Sign up for free rewards
It’s totally annoying to carry around a massive mound of loyalty cards. Even more annoying? Passing up on free cash, and that’s exactly what most of these cards offer. Air Miles offer cash back rewards that translate into free groceries. Gas loyalty cards can mean free gas. Build up your points and cash them in when you have a super expensive week, then transfer the money you would have spent on said items into your savings account instead.
Squirrel away anything extra
You’ve heard of taking all your spare change and popping it into a jar, right? Invest in an opaque jar or piggy bank (or use an old coffee tin) and at the end of every week, dump any extra cash you have lying around and in your wallet into it. (You don’t want a see-through jar because then you’ll see all your savings and be tempted to spend it.)
Alternatively, you can squirrel away online cents as well. Remember how we told you to round up in your budgets? At the end of every month, manually transfer whatever remaining funds you have in your chequing account (even if it’s just a few cents) into your savings account. Eventually, it all adds up.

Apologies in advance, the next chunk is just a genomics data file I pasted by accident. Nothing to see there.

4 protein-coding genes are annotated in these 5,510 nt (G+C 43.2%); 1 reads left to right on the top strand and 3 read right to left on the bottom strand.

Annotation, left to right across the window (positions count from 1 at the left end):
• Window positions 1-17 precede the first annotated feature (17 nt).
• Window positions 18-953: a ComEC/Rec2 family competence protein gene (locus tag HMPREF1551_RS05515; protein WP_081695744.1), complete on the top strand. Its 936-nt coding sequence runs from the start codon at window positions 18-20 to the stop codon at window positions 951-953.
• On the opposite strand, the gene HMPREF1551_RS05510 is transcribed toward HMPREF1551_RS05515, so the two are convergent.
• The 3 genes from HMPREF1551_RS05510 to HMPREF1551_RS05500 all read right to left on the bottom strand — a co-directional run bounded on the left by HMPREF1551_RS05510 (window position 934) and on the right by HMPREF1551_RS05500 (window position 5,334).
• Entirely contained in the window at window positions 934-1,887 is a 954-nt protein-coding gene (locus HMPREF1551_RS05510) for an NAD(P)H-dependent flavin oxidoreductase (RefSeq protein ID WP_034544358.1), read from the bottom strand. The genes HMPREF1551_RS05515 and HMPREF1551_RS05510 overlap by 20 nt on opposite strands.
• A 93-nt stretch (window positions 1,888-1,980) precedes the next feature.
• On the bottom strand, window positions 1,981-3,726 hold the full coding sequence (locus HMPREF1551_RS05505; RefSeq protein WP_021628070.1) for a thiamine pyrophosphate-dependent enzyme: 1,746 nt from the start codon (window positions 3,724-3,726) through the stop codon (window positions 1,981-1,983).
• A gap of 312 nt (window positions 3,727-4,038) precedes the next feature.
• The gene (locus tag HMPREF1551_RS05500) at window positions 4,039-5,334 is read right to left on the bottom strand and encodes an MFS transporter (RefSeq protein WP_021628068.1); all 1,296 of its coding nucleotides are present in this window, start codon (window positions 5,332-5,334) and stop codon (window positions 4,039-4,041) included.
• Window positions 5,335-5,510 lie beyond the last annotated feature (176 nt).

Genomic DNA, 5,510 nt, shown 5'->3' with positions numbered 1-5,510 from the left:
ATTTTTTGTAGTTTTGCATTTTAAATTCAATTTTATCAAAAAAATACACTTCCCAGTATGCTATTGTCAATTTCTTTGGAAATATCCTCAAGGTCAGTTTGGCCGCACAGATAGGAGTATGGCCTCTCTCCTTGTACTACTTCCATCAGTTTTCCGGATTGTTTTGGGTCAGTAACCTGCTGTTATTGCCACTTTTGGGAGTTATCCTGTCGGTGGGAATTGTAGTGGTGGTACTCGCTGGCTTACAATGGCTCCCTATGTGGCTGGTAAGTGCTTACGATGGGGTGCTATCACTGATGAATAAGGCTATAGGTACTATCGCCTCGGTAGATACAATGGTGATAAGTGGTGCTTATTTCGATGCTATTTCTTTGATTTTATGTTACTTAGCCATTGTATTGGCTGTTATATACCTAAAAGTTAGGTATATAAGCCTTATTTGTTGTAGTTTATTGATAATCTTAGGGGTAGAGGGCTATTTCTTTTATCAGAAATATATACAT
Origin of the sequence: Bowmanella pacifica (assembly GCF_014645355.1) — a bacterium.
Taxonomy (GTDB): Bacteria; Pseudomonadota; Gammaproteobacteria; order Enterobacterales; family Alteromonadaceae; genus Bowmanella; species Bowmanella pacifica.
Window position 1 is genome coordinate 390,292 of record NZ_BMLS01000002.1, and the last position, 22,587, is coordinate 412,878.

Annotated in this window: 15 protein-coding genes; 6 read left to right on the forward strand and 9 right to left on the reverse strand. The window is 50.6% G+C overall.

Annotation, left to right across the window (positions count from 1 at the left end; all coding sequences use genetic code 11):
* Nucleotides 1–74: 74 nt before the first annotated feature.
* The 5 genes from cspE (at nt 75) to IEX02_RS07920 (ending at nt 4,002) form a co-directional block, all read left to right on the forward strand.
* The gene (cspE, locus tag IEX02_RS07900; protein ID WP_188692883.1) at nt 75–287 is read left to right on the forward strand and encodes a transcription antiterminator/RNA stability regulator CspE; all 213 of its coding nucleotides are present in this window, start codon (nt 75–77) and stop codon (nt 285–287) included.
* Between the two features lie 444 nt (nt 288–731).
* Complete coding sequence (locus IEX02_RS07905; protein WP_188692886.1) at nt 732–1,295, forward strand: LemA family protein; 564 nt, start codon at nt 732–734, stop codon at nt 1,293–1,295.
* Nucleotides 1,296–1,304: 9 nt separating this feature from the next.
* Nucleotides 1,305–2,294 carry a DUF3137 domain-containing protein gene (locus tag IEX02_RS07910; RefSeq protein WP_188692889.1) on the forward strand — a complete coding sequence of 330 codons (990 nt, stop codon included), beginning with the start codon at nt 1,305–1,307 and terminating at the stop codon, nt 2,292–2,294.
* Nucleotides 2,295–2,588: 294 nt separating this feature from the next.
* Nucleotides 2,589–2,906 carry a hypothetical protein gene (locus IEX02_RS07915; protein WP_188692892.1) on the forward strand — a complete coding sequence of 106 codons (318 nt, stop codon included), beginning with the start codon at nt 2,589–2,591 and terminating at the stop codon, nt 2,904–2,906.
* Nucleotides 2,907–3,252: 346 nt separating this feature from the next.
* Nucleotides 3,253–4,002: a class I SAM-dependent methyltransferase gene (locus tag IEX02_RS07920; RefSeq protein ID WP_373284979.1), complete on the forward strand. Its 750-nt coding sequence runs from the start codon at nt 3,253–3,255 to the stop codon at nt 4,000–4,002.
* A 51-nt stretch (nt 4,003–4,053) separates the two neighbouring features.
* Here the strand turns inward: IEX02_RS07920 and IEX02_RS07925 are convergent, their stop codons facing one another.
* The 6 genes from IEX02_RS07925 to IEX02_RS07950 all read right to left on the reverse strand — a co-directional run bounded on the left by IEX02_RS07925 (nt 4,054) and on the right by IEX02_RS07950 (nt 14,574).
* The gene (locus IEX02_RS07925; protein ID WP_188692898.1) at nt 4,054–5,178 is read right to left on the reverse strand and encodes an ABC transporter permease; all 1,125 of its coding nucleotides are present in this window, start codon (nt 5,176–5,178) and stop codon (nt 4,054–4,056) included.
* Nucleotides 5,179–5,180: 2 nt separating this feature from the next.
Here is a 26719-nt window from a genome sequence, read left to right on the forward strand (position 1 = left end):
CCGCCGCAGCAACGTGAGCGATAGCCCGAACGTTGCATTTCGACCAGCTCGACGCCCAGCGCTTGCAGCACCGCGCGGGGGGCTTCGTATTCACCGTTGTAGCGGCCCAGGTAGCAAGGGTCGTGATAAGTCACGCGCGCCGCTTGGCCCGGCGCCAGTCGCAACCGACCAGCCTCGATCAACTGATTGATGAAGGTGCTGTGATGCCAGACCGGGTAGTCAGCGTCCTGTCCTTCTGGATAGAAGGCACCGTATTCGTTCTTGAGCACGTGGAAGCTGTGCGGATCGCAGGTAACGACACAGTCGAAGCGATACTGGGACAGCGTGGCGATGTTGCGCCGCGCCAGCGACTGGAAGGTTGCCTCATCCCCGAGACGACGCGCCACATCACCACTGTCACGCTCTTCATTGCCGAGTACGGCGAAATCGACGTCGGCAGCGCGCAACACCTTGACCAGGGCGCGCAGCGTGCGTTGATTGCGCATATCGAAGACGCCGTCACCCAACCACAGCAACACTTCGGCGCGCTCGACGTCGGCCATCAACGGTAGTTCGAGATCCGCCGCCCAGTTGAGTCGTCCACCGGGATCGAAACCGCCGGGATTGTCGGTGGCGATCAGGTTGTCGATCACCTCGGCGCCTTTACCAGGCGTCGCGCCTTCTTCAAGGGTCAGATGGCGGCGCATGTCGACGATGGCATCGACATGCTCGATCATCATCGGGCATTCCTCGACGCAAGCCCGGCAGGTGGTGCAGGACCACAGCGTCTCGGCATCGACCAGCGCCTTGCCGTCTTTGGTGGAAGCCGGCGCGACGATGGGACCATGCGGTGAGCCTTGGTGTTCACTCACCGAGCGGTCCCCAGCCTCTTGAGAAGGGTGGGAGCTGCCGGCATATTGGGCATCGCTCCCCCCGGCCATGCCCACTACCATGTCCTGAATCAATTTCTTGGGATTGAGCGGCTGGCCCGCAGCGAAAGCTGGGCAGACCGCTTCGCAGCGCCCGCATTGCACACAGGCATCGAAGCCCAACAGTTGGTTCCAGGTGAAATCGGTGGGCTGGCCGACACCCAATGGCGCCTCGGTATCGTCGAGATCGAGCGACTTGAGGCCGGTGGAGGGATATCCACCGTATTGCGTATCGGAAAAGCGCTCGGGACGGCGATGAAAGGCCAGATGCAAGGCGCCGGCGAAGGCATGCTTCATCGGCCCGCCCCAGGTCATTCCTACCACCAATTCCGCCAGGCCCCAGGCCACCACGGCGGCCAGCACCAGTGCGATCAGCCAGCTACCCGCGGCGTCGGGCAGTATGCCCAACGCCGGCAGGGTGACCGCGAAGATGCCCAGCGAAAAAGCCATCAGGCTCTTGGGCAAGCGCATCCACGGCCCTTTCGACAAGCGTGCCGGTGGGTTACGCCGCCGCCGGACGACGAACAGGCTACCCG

Have the store-bought coffee
Don’t skip out on buying that morning coffee, because sometimes, you just really need a cup of java on the way to work in the morning. Or a store-bought lunch with the team on Fridays. Or that bottle of red after a really long work day. We get it, life happens. But if you don’t plan to spend that money, it’s money lost. And depriving yourself of things you love will only make you spend a lot more later on when you decide to binge on it.
Instead, try to minimize how much you spend (maybe just get a regular coffee with almond milk instead of that latte, or go for the bottle that’s on sale), and then factor it into your entertainment spending budget after every paycheque.
Plan your meals
We cannot encourage meal planning enough. Not only are you ensuring that you have a quality, quick meal every day throughout the week, but you’re saving a ton of money by doing so. Think about it: knowing what you’re going to be eating means less temptation to order that last-minute pizza. If you’ve got a piece of salmon marinating in the fridge, you’re probably not going to hit up the expensive sushi joint on your way home.